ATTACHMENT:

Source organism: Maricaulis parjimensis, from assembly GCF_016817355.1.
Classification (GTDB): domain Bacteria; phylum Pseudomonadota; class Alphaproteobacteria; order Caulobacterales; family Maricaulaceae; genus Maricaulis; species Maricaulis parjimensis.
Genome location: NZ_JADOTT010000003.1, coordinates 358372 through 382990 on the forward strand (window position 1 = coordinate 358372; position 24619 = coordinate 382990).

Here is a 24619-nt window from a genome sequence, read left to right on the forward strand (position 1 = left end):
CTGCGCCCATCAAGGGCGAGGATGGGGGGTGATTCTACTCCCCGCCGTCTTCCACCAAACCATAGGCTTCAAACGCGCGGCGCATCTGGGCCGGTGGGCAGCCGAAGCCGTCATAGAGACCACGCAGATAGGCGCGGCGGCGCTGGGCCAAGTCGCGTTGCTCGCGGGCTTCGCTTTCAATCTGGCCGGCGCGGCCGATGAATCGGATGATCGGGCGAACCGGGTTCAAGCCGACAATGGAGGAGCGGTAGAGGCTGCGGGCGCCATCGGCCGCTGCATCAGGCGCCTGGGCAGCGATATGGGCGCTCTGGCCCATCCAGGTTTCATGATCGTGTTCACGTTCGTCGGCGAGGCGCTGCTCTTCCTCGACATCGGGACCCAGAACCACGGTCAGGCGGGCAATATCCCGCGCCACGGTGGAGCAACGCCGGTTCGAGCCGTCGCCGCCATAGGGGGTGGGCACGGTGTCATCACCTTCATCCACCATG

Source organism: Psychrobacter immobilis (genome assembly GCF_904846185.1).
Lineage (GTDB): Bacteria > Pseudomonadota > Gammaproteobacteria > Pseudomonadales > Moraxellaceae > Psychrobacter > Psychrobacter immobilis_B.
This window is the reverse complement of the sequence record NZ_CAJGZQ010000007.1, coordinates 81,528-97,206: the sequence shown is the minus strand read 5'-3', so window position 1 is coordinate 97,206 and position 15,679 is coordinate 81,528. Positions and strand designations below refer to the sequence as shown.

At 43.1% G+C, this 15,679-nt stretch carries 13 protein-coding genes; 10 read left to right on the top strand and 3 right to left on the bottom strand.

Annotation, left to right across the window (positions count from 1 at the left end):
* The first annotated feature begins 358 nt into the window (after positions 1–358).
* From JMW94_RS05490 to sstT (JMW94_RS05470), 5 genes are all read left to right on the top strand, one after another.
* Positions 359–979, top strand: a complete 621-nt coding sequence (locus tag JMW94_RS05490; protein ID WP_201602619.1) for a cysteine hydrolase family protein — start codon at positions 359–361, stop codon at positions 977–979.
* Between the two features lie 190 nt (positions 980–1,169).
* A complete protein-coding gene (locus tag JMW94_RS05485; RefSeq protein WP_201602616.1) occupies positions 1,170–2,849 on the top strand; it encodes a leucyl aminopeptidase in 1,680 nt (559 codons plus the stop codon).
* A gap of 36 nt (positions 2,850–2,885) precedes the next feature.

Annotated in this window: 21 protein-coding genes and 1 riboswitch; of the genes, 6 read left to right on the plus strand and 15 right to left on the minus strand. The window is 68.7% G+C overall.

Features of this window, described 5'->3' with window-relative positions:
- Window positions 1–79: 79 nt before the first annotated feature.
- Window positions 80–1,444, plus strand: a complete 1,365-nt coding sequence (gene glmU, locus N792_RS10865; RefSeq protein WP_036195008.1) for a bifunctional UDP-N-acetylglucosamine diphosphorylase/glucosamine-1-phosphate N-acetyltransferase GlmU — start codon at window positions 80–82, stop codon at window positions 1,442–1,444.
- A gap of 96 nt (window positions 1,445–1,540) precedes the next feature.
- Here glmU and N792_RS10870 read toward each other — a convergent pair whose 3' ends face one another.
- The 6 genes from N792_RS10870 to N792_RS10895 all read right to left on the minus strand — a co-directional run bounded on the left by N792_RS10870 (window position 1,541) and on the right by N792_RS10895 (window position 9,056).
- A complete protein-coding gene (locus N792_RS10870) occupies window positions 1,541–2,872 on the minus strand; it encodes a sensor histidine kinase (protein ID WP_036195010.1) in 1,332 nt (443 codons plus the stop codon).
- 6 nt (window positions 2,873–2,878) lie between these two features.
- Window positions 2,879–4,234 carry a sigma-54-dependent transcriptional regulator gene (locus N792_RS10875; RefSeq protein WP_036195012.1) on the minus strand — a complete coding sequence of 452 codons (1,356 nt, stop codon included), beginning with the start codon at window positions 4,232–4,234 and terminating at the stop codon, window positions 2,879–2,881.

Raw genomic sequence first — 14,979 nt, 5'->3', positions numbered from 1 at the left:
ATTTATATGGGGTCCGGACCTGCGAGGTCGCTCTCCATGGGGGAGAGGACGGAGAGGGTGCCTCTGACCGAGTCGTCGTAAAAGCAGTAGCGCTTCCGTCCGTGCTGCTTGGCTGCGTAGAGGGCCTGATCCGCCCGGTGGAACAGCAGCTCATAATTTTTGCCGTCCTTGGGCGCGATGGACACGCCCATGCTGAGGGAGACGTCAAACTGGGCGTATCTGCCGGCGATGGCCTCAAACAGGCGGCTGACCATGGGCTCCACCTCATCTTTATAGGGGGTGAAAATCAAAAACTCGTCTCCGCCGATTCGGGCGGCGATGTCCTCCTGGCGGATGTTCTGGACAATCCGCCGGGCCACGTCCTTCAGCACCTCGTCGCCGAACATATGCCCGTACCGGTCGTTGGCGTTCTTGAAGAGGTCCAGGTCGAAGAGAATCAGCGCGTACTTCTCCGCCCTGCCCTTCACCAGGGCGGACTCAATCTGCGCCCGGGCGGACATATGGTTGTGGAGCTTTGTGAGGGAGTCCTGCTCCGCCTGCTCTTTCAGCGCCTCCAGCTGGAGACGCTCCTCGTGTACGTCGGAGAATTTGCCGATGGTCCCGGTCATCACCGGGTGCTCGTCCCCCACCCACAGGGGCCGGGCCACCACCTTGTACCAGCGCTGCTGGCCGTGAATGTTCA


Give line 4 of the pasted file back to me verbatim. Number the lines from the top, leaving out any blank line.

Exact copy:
Here is a 24619-nt window from a genome sequence, read left to right on the forward strand (position 1 = left end):